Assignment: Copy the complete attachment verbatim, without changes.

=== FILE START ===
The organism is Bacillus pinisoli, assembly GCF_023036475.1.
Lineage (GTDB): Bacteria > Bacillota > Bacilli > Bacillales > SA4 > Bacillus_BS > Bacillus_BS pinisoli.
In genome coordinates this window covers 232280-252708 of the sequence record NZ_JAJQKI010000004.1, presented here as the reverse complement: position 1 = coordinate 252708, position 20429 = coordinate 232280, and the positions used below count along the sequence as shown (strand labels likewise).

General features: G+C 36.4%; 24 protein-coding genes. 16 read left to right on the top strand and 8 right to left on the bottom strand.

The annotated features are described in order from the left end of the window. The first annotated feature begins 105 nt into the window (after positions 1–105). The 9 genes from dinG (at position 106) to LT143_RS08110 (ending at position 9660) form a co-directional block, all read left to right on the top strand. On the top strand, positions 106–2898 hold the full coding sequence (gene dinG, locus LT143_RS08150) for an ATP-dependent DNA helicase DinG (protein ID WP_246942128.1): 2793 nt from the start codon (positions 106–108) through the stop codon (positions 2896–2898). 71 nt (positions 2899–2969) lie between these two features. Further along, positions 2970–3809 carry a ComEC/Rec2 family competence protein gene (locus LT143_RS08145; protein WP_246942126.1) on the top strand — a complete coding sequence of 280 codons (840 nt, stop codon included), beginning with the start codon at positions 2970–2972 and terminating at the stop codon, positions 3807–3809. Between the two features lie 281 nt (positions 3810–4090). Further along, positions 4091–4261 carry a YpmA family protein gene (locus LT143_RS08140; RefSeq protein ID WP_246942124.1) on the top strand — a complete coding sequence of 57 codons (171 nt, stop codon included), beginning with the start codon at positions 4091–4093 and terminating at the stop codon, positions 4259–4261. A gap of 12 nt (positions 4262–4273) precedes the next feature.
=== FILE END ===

The organism is Bacillus pinisoli, assembly GCF_023036475.1.
Lineage (GTDB): Bacteria > Bacillota > Bacilli > Bacillales > SA4 > Bacillus_BS > Bacillus_BS pinisoli.
In genome coordinates this window covers 232280-252708 of the sequence record NZ_JAJQKI010000004.1, presented here as the reverse complement: position 1 = coordinate 252708, position 20429 = coordinate 232280, and the positions used below count along the sequence as shown (strand labels likewise).

General features: G+C 36.4%; 24 protein-coding genes. 16 read left to right on the top strand and 8 right to left on the bottom strand.

The annotated features are described in order from the left end of the window. The first annotated feature begins 105 nt into the window (after positions 1–105). The 9 genes from dinG (at position 106) to LT143_RS08110 (ending at position 9660) form a co-directional block, all read left to right on the top strand. On the top strand, positions 106–2898 hold the full coding sequence (gene dinG, locus LT143_RS08150) for an ATP-dependent DNA helicase DinG (protein ID WP_246942128.1): 2793 nt from the start codon (positions 106–108) through the stop codon (positions 2896–2898). 71 nt (positions 2899–2969) lie between these two features. Further along, positions 2970–3809 carry a ComEC/Rec2 family competence protein gene (locus LT143_RS08145; protein WP_246942126.1) on the top strand — a complete coding sequence of 280 codons (840 nt, stop codon included), beginning with the start codon at positions 2970–2972 and terminating at the stop codon, positions 3807–3809. Between the two features lie 281 nt (positions 3810–4090). Further along, positions 4091–4261 carry a YpmA family protein gene (locus LT143_RS08140; RefSeq protein ID WP_246942124.1) on the top strand — a complete coding sequence of 57 codons (171 nt, stop codon included), beginning with the start codon at positions 4091–4093 and terminating at the stop codon, positions 4259–4261. A gap of 12 nt (positions 4262–4273) precedes the next feature.